But you must read further: The paragraph goes on to include a statement that the exemption is applicable only with respect to the microbiological hazards under part 113. A Hazard Analysis must be conducted, all other hazards must be considered, and a food safety plan must be developed and documented.

3. Impact of subsidiary and affiliate companies: “My facility is an older manufacturing facility for juice and sports beverages recently purchased by another manufacturer who is expanding my facility to include additional lines. I am preparing my attestation as a qualified facility under the PC rules since my sales of sports beverages, excluding juice, over the last 3 years have averaged just under 1 million dollars and I am assuming I need comply only with Current Good Manufacturing Practices.”

Why is this assumption wrong? If you have a parent, subsidiary, or other affiliated company, the sales of those companies must be included also in determining qualification. Another aspect of the above assumption is that you must consider all human food manufactured, sold, and held. The small manufacturer must add in sales of juice in calculating that facility’s total sales; it would not be a qualified facility even if it were stand-alone without affiliates.

4. Impact of being a co-manufacturer with private label brand owners: “As a co-manufacturer, I am not going to have to take any action under the PC rule since the brand owner specifies which suppliers I must use. Also, the contract with our brand owner does not allow us to obtain information they consider confidential, for example, audits of suppliers. Therefore, I am assuming I can rely completely on the brand owner to conduct the Hazard Analysis, and for hazards requiring a supply chain control, to handle all supplier approval and verification activities, and I need do nothing, even if there is a hazard requiring a supply chain preventive control in an ingredient for which the brand owner specifies the supplier.”

This is another example of an incorrect assumption: Remember that the supply chain provisions in 21 C.F.R. part 117 subpart G, part 507 subpart E, and FSVP include evaluating and approving suppliers and determining and conducting appropriate supplier verification activities. These provisions do allow the flexibility of conducting of activities by an entity other than the supplier, as long as the receiving facility reviews and assesses documentation of that activity. Also, FDA has provided additional flexibility to industry to allow time for contracts to be changed to allow this sharing, with an intent not to take enforcement action until November 6, 2019. See the November 2017 “Supply Chain Program requirements and Co-Manufacturer Supplier Approval and Verification for Human Food and Animal Food: Guidance for Industry.”[2]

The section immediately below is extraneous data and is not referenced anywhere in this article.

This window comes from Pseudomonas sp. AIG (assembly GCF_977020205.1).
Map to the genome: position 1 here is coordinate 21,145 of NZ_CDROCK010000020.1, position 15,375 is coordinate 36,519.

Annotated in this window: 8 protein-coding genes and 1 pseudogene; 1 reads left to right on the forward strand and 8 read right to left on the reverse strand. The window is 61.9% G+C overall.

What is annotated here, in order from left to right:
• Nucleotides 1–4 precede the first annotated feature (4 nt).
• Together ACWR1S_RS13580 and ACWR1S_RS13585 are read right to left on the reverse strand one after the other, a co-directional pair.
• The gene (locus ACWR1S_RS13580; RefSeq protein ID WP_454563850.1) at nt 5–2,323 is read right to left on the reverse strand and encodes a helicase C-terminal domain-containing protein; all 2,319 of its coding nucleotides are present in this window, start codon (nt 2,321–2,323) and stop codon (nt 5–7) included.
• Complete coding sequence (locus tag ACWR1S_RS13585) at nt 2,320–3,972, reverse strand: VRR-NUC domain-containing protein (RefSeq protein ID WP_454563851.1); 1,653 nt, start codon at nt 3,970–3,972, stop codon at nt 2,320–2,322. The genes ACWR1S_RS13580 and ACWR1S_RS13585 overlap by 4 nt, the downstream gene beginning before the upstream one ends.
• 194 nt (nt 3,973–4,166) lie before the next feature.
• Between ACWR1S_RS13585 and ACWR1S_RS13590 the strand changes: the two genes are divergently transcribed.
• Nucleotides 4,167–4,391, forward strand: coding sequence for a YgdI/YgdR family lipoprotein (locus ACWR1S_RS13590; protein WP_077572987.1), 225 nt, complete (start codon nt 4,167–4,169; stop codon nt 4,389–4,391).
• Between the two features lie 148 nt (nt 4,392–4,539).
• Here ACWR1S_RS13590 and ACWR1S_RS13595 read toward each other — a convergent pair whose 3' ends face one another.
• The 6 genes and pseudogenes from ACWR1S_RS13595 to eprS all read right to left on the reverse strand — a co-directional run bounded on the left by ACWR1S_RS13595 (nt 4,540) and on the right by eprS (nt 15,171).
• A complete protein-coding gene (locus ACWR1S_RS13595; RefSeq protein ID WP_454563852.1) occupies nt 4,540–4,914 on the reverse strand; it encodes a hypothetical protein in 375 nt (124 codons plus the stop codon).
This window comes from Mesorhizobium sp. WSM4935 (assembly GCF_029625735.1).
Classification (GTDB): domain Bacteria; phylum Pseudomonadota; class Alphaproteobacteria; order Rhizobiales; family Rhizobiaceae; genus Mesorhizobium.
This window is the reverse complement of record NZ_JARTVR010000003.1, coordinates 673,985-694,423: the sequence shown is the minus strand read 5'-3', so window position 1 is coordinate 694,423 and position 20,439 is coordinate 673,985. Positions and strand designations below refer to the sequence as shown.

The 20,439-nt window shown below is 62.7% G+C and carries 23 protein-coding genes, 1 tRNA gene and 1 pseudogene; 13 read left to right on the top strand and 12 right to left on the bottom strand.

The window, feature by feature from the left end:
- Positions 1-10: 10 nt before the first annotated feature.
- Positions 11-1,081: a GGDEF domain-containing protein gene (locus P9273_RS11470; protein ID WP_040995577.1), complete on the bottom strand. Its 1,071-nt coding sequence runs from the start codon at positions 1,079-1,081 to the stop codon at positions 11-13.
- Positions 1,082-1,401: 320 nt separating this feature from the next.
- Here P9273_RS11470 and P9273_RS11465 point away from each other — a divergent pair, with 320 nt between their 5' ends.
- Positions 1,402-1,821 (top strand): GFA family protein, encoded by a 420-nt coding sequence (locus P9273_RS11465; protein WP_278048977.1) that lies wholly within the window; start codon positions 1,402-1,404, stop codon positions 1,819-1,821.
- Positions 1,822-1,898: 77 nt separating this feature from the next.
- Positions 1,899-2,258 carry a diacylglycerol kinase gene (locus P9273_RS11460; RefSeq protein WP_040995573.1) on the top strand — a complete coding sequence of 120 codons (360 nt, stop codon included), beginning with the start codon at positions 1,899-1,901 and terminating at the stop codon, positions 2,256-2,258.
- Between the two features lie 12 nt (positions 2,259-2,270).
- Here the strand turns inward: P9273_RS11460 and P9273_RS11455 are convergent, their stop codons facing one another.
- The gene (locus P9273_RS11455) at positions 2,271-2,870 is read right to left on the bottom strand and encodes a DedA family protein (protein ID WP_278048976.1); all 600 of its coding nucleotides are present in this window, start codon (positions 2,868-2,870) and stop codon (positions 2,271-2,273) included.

However, there are still a number of actions a co-manufacturer must take. In this above cited guidance, FDA (Center for Veterinary Medicine in the Center for Food Safety and Applied Nutrition) also stated that the co-manufacturer must not only follow “written procedures for receiving raw materials and other ingredients and documenting use of the procedures,” but that the co-manufacturer must conduct a Hazard Analysis of the food, include in its food safety plan a description that the brand owner is considering supplier performance, and conduct any needed activities not conducted by the brand owner such as sampling and testing. The following example is given by FDA of when it does not intend to take enforcement action until November 2019: “…when an audit is determined to be the appropriate supplier verification activity but a co-manufacturer does not independently obtain a supplier audit or review the conclusions of a supplier audit obtained and reviewed by the brand owner, the co-manufacturer’s food safety plan states that the brand owner will obtain and review audits of the supplier, and the co-manufacturer conducts any other necessary supplier verification activities (e.g., sampling and testing of the raw material or other ingredient).”

5. Import exemption for some countries: “Since the only foods I import are final products from Canada with no additional processing in the U.S., I am under the assumption I have no actions required.”